It’s that time of year again! The holiday season is here, and so is the stress that can come along with it.

It might be deadlines at work, trying to manage kids’ school vacations, possible covid restrictions, figuring out family time, planning ahead to avoid the barriers that may await you at the holiday dinner table, studying for final exams, being alone … the list goes on. The holiday season can bring exciting events, vacation time, and fun family traditions, but it can also be stressful.

I know this time of year can be difficult which is why I wanted to focus on skills that can help you cope with that stress and hopefully make the holidays fun too- even during a pandemic. Below are some strategies I find helpful to get through the hard stuff a little more unscathed.  

1. Keep Yourself Occupied (AKA Structure!): Structure can be your best friend in times of anxiety and stress, so don’t forget about it. You can create as much or as little as you want, but the idea is to think about what a good balance might be for you.

If you are alone during the holidays, start by thinking about what you’d like to do with your time. Perhaps you can structure your time around one thing each day. Go to the local library or museum,  get to chores you’ve been meaning to tend to, go to a café, or read a book.

If you are someone who has a million places to be or you’re juggling several schedules, I’d suggest structuring your day around some downtime instead. It could be anything from 10 minutes of practicing mindfulness or listening to your favorite podcast while you have your morning cup of coffee or tea. 

You can also schedule an hour where you can do whatever you want at that time—get a haircut, go for a walk, or take yourself out to lunch. Just make time for yourself and hopefully, you’ll notice some refueling of your emotional tank.

2.  Keep It Simple: Think about where you can streamline your schedule, delegate to others, or even say no to events and tasks that are not immediate or urgent. Doing this can clear up your mind and your time so that you can actually do some activities that bring you joy. Saying yes to everyone, especially during this time of year, will only add to the pot of anxiety. It really is OK to say no. No one will die if they hear a no, and you could really benefit. Plus, you’re really doing others a service—it’s a good way to model setting limits for friends and family. If they see you setting limits, they might be more likely to do the same. You can be a trendsetter!

3. Mindfulness Is Key: The holidays can be a bear for some of us who aren’t exactly fans of the cold, dark, and cheery season. A relatively easy mindfulness skill is to take yourself outside for a walk or to sit out on your stoop. Being out in the elements can be an easy visual and sensational cue to bring yourself into the present moment. Look around and describe what you see. Take deep breaths and notice the temperature. Notice what the air feels like going into your nose, down to your lungs, and then out through your mouth. Do you notice the cold, crisp air? Or are you aware of the warm, dry, or humid air? What does it feel like as your breath travels through your body? What does it feel like to take a big exhale?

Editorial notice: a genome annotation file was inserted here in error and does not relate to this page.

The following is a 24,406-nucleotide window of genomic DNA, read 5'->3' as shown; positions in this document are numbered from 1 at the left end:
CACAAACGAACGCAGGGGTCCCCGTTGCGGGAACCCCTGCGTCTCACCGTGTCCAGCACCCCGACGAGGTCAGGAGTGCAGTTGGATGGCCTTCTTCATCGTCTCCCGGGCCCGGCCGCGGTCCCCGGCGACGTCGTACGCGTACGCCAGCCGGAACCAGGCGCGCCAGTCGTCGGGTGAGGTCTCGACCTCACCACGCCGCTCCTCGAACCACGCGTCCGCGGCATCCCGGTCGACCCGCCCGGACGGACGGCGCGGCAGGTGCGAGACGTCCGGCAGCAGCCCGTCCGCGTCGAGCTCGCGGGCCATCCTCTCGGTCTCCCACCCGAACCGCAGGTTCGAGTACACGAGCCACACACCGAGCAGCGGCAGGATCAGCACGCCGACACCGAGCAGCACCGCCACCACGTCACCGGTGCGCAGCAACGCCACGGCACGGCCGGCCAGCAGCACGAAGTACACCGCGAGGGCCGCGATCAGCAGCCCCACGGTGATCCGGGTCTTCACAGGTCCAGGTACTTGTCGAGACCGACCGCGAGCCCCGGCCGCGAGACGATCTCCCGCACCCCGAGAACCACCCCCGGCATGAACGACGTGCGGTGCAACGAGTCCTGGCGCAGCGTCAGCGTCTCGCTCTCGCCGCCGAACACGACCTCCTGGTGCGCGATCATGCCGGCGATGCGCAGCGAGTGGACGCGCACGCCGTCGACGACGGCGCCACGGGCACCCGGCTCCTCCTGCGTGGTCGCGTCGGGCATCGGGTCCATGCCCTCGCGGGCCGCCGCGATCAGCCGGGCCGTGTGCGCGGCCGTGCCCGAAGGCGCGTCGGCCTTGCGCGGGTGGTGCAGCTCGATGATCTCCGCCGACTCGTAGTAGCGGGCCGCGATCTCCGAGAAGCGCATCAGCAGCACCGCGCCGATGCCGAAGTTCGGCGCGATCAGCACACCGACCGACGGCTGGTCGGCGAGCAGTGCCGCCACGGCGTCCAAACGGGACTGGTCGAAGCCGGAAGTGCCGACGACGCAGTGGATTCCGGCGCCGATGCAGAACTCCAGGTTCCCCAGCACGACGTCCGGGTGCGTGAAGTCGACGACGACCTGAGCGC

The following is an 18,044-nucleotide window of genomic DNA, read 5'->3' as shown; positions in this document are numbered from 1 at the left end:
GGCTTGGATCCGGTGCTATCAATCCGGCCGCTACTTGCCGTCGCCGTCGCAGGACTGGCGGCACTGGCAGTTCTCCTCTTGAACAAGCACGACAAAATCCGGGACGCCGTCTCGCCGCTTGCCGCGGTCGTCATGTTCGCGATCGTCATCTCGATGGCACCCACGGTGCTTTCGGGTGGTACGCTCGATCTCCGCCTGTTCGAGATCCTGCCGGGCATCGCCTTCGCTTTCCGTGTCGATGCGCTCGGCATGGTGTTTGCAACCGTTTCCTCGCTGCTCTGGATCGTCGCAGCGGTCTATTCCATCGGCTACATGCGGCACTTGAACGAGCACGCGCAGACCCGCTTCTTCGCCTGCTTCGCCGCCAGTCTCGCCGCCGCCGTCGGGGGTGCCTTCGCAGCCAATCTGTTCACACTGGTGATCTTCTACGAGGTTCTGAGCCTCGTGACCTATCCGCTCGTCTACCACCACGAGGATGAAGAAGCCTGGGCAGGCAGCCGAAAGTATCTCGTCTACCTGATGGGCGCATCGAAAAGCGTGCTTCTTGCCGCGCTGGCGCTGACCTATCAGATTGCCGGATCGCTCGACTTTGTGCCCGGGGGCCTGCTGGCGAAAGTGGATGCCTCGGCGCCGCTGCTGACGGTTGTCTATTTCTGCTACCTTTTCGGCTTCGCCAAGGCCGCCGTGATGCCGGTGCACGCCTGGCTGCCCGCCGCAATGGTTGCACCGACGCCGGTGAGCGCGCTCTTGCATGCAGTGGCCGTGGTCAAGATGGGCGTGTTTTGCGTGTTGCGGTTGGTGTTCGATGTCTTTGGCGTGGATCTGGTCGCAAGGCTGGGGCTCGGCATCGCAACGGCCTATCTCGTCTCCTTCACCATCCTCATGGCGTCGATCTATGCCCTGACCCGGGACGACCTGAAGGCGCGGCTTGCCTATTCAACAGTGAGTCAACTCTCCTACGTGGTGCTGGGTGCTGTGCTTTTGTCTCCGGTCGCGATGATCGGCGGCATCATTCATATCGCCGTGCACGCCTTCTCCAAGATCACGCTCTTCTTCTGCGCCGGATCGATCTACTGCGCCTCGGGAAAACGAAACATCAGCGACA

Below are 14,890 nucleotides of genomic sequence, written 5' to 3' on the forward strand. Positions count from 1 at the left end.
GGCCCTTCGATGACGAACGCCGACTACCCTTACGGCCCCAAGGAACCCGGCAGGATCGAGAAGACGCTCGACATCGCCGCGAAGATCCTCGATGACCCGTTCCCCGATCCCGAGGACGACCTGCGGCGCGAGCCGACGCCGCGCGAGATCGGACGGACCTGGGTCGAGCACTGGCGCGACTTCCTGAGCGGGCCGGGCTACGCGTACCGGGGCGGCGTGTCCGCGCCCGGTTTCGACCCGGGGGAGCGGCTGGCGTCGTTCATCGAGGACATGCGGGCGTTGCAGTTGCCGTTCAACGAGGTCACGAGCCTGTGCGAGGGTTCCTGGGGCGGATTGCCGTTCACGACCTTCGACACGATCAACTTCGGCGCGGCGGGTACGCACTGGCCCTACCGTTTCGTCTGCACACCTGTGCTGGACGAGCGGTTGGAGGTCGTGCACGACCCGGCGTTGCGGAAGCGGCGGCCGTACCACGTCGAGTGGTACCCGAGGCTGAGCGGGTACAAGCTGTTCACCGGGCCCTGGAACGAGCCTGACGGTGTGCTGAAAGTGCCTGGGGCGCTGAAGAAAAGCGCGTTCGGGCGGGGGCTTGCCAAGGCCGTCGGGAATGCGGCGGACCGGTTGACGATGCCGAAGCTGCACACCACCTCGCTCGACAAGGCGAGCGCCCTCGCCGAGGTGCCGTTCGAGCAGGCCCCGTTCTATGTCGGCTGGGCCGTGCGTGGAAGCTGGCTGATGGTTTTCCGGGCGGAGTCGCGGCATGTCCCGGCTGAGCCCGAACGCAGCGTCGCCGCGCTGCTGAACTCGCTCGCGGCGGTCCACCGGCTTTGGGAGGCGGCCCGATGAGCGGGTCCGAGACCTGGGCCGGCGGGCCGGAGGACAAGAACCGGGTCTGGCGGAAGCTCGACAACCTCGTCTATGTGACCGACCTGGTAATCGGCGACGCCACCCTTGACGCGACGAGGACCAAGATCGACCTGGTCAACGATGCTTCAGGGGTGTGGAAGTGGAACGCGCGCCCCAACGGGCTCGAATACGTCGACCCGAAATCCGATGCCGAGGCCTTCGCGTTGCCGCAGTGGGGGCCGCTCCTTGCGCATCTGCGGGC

If using guidance is helpful for you when practicing mindfulness, you can also try listening to a mindfulness podcast while sitting outside (or wherever you feel most comfortable). Mindfulness can help us check-in and ask ourselves, “How am I feeling, and what do I need right now to take care of myself?”

All three of these skills can work well together. The most important thing is to find a method that helps you feel grounded and present. That is key to allowing yourself to create structure and edit your schedule as needed.

I hope these skills can be helpful this season. As always, I’m sending good energy your way.


  • Angela Ficken

    Boston-based psychotherapist and entrepreneur

    I am a therapist who will challenge you to work on becoming the happier, healthier self you envision. I am an active listener in sessions and believe that providing feedback is the best way to challenge behavior patterns and to ultimately help you connect with your own strengths, wisdom, and inner resources. I ask questions and will engage you in a thoughtful way while providing you with a non-judgmental, supportive environment. I use several therapy strategies to guide patients toward accomplishing goals: Cognitive Behavioral Therapy (CBT) Dialectical Behavioral Therapy (DBT) Supportive Psychotherapy Exposure and Response Prevention (ERP) – Exposure therapy is specifically used for people diagnosed with Obsessive Compulsive Disorder (OCD) Each individual comes with different experiences and needs, therefore we might use one or all of these strategies based on what you want to work on. I believe in progress, not perfection and that with every problem there is an opportunity for growth.